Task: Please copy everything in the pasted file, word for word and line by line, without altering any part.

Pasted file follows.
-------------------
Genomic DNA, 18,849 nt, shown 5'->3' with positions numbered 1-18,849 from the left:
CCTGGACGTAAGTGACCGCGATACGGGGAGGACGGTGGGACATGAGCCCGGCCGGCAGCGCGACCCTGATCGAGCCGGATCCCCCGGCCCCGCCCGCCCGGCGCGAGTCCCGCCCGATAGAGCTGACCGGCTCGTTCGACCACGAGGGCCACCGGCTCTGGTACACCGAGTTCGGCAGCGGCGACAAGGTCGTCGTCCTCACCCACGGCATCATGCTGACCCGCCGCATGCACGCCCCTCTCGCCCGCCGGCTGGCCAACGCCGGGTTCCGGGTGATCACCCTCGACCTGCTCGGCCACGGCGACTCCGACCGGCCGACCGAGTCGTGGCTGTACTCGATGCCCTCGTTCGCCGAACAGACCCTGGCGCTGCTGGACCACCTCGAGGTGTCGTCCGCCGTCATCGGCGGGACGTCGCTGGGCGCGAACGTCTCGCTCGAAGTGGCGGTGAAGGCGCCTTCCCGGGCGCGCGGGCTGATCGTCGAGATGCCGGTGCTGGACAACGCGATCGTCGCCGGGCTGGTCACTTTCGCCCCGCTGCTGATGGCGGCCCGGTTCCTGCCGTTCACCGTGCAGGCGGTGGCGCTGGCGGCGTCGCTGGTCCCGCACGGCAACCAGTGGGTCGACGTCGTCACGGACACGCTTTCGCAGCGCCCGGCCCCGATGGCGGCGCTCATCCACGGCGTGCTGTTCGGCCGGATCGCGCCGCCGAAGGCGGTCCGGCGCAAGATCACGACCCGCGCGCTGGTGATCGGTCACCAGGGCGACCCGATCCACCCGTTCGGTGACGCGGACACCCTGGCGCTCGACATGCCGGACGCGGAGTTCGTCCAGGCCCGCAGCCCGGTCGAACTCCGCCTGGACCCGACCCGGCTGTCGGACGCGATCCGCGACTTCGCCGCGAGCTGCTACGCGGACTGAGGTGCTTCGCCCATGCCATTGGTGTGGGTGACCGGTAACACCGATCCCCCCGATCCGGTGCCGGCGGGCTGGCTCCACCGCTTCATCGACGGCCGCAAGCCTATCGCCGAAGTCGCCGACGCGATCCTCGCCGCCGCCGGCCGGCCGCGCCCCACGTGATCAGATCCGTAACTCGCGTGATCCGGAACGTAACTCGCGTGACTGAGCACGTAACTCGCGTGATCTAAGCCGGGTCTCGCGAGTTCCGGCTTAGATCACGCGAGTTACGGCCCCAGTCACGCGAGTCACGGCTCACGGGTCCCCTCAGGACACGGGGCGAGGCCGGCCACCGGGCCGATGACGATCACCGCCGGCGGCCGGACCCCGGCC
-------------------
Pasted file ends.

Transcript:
Genomic DNA, 18,849 nt, shown 5'->3' with positions numbered 1-18,849 from the left:
CCTGGACGTAAGTGACCGCGATACGGGGAGGACGGTGGGACATGAGCCCGGCCGGCAGCGCGACCCTGATCGAGCCGGATCCCCCGGCCCCGCCCGCCCGGCGCGAGTCCCGCCCGATAGAGCTGACCGGCTCGTTCGACCACGAGGGCCACCGGCTCTGGTACACCGAGTTCGGCAGCGGCGACAAGGTCGTCGTCCTCACCCACGGCATCATGCTGACCCGCCGCATGCACGCCCCTCTCGCCCGCCGGCTGGCCAACGCCGGGTTCCGGGTGATCACCCTCGACCTGCTCGGCCACGGCGACTCCGACCGGCCGACCGAGTCGTGGCTGTACTCGATGCCCTCGTTCGCCGAACAGACCCTGGCGCTGCTGGACCACCTCGAGGTGTCGTCCGCCGTCATCGGCGGGACGTCGCTGGGCGCGAACGTCTCGCTCGAAGTGGCGGTGAAGGCGCCTTCCCGGGCGCGCGGGCTGATCGTCGAGATGCCGGTGCTGGACAACGCGATCGTCGCCGGGCTGGTCACTTTCGCCCCGCTGCTGATGGCGGCCCGGTTCCTGCCGTTCACCGTGCAGGCGGTGGCGCTGGCGGCGTCGCTGGTCCCGCACGGCAACCAGTGGGTCGACGTCGTCACGGACACGCTTTCGCAGCGCCCGGCCCCGATGGCGGCGCTCATCCACGGCGTGCTGTTCGGCCGGATCGCGCCGCCGAAGGCGGTCCGGCGCAAGATCACGACCCGCGCGCTGGTGATCGGTCACCAGGGCGACCCGATCCACCCGTTCGGTGACGCGGACACCCTGGCGCTCGACATGCCGGACGCGGAGTTCGTCCAGGCCCGCAGCCCGGTCGAACTCCGCCTGGACCCGACCCGGCTGTCGGACGCGATCCGCGACTTCGCCGCGAGCTGCTACGCGGACTGAGGTGCTTCGCCCATGCCATTGGTGTGGGTGACCGGTAACACCGATCCCCCCGATCCGGTGCCGGCGGGCTGGCTCCACCGCTTCATCGACGGCCGCAAGCCTATCGCCGAAGTCGCCGACGCGATCCTCGCCGCCGCCGGCCGGCCGCGCCCCACGTGATCAGATCCGTAACTCGCGTGATCCGGAACGTAACTCGCGTGACTGAGCACGTAACTCGCGTGATCTAAGCCGGGTCTCGCGAGTTCCGGCTTAGATCACGCGAGTTACGGCCCCAGTCACGCGAGTCACGGCTCACGGGTCCCCTCAGGACACGGGGCGAGGCCGGCCACCGGGCCGATGACGATCACCGCCGGCGGCCGGACCCCGGCC